The United Center's luxury boxes are also filled to near capacity. Of the arena's 216 suites—ranging from $144,000 to $300,000 annually—144 came up for renewal over the off-season. Amazingly, Schanwald and his minions renewed or resold all but six of them, receiving for each a minimum three-year commitment. "Going to games is a good way to entertain clients," says Barbara Bond, an administrator at the Chicago law firm Winston & Strawn, which has leased a corporate suite since the arena opened before 1994-95. "And people still remember the excitement from the championship teams."
Owing to the crowds occupying the seats and boxes, the minuscule payroll, the lucrative leaguewide television contract and the princely local TV deal with WGN and Fox Sports Channel, Forbes recently rated the Bulls as the NBA's second-most-valuable franchise, at $307 million, behind the New York Knicks ($334 million). "This is the time for ownership to finally get fat at the trough," says a rival general manager. "Fans are still giddy from the tides, so [the Bulls] have the same revenues coming in and they're not paying Michael's huge salary." (Reinsdorf declined to comment to SI.)
But how long can the profitable afterglow last? Already a handful of sponsors, including Ameritech, have withdrawn their support; empty seats abound at home games and the sellout streak is sure to end this year; even partners in the team's ownership group are concerned. "Look, they've done a great job of reselling the product for this season," says Lamar Hunt, Chicago's second-largest shareholder and a partial owner in the Bulls since the mid-1960s. "But I'm afraid it won't last long if we don't get into the mode of winning some games."
Krause's mantra this season is that he's clearing cap room and intends to sign at least one big-name free agent over the summer. The obvious candidates, however, appear to be long shots. Spurs center Tim Duncan is a good bet to remain in San Antonio now that the city will start construction on a state-of-the-art arena. Detroit Pistons forward Grant Hill, who has always bridled at the Heir Jordan tag, is unlikely to want to assume the role of Messiah with the downtrodden Bulls. If Krause makes a move for a free agent a cut below—say, Toronto Raptors swing-man Tracy McGrady, who conspiracy theorists note shares an agent with the overpaid Perdue—he risks committing serious money to an un-proven player.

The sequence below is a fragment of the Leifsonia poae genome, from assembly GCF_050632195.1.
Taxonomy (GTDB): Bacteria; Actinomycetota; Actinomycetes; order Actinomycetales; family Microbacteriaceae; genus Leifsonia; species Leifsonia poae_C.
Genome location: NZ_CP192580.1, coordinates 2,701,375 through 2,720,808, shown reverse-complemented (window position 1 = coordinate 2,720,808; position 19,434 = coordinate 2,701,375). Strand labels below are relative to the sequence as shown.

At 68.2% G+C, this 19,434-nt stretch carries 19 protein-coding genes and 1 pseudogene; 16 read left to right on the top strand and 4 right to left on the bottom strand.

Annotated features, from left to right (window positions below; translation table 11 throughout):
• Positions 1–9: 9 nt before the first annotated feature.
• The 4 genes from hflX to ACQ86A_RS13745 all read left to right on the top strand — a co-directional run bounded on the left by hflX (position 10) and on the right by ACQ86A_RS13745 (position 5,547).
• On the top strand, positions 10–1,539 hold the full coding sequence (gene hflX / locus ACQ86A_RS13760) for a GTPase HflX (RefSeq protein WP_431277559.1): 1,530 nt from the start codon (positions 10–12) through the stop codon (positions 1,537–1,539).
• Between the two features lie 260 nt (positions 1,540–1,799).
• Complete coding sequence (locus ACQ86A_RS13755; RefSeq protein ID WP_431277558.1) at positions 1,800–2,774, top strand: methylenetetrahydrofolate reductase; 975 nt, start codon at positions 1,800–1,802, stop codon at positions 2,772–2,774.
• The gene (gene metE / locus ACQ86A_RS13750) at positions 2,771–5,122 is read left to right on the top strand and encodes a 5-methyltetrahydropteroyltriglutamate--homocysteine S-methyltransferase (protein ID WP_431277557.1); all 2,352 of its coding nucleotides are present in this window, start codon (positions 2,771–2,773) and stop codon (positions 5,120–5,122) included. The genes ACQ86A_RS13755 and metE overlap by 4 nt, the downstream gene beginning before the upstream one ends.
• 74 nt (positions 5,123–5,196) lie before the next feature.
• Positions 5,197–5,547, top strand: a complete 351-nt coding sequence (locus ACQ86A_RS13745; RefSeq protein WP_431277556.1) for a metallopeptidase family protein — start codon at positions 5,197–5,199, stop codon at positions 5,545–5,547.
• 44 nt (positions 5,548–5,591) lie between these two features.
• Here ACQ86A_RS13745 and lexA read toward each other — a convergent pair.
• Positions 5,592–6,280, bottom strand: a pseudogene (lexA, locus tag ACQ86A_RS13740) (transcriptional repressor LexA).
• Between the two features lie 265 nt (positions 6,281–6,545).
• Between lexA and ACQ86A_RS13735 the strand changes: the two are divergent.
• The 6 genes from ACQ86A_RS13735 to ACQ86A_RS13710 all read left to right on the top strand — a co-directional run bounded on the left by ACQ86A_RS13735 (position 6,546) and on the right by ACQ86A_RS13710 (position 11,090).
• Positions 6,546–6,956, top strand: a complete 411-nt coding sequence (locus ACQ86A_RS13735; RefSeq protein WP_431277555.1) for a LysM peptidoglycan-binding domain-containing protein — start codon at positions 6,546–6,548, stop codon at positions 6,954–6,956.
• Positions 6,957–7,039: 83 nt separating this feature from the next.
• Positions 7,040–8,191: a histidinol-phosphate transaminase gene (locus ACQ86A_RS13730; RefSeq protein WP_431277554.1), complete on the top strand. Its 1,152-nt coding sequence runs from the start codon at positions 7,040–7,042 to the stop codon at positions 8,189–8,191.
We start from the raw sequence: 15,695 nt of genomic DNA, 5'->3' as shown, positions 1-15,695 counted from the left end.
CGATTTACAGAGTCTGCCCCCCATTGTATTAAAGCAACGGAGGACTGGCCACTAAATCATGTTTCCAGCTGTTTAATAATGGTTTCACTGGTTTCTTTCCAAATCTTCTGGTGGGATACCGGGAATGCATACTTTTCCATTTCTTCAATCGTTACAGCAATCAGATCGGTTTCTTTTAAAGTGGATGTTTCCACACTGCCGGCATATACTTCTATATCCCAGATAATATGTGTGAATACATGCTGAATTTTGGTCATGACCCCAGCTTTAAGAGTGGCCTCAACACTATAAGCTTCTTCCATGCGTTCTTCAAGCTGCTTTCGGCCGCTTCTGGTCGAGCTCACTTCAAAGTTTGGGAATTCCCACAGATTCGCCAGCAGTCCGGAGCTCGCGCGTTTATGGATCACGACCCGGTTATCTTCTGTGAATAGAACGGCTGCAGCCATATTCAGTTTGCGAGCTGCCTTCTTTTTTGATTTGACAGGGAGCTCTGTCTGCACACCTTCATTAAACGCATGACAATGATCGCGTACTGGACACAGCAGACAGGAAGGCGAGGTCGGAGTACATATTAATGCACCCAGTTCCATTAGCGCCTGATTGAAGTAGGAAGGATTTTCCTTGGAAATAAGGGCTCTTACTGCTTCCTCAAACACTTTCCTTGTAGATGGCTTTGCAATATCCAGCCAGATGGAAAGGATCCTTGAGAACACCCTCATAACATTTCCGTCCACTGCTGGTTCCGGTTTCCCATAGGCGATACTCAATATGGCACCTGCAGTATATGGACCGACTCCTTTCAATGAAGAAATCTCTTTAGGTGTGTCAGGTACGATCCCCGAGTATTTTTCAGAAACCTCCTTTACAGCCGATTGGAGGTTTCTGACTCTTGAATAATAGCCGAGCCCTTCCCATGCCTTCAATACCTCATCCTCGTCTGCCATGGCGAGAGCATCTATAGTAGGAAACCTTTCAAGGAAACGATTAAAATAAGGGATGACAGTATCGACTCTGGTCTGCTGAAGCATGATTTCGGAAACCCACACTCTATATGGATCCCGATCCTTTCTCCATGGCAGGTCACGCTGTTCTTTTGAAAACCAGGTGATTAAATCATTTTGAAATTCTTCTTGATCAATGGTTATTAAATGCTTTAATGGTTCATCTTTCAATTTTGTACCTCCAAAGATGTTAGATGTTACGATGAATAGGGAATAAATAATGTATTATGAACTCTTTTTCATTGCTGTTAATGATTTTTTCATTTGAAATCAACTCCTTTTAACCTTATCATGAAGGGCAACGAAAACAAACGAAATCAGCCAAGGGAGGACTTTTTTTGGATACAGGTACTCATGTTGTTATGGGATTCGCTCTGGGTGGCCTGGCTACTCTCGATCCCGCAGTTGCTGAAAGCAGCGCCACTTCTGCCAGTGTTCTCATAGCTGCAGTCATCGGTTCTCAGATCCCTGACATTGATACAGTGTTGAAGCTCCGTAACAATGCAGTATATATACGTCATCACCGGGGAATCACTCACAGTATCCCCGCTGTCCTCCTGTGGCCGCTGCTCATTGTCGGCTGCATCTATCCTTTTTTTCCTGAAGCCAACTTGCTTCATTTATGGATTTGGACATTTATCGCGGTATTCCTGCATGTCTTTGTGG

While free agents once lined up for the chance to play alongside greatness and earn a ring, the Bulls have lost whatever cachet they had. Courted by Chicago before last season, Denver Nuggets forward Antonio McDyess deemed the Jordan-less Bulls "an expansion team with cold weather." After their epic knock-down-drag-outs with players over salaries, the notorious Jerrys engender fear and loathing around the league. Though Krause denies that Chicago was ever interested, Penny Hardaway asserts that the Bulls wooed him last off-season. Hardaway demurred after speaking with Horace Grant, a starter on the first three Chicago champs and then an Orlando Magic teammate. "Horace said it was just awful management," says Hardaway, who signed with the Phoenix Suns. "The organization isn't known for its fair play."
Currently in position to reap next year's No. 1 pick, Chicago can also improve through the draft. Yet that, too, is an iffy proposition. For all his cloak-and-dagger secrecy and surreptitious scouting mechanisms, Krause has a spotty draft record. Yes, he discovered Pippen and Kukoc. But he also wasted a lottery pick on Stacey King and nabbed Jason Caffey while Michael Finley, a Chicago native now starring for the Mavericks, was on the board. Last summer Krause hardly whiffed by using the top choice on Brand, who was averaging 16.3 points and 8.9 boards at week's end. But with his team desperate for a play-maker, he would have fared better by rolling the dice on either Lamar Odom or Steve Francis. "I think we've won enough to know what it takes," says Krause. "We're in the business of winning championships, not the business of being mediocre."
If there is a tragic figure in this riches-to-rags story, it is Floyd, Krause's fishing buddy, who was lured—hook, line and sinker—to replace Phil Jackson before last season. Like Figliulo and other Bulls fans, Floyd steeled himself for life after Jordan. What he didn't expect was that in his second year he would inherit a roster that could be confused with that of the Rock-ford Lightning. Thrust into an unenviable situation, Floyd has demonstrated Gandhian patience and, choosing his words with painful precision, has said all the right things publicly. (In private, though, he has confided that he feels betrayed by Krause.) While the triple post has long been Krause's offense of choice, Floyd stands staunchly by it. "I'm not fine with the losing, but I'm fine with the decision I made to take this job," says Floyd. "We'll see whether Jerry decides to play all his cards this summer. He really doesn't talk [to me] much about it."
As the losses mount, the fans linger a bit longer at the Jordan statue outside the United Center and come to appreciate the sextet of championship banners that much more. In the locker room the team gropes for moral victories and tries to salvage some pride. "We just have to keep trying to improve," point guard Randy Brown, one of the few holdovers from the dynasty, says with a shrug. "We had a great run, but that era's over. It's over, man."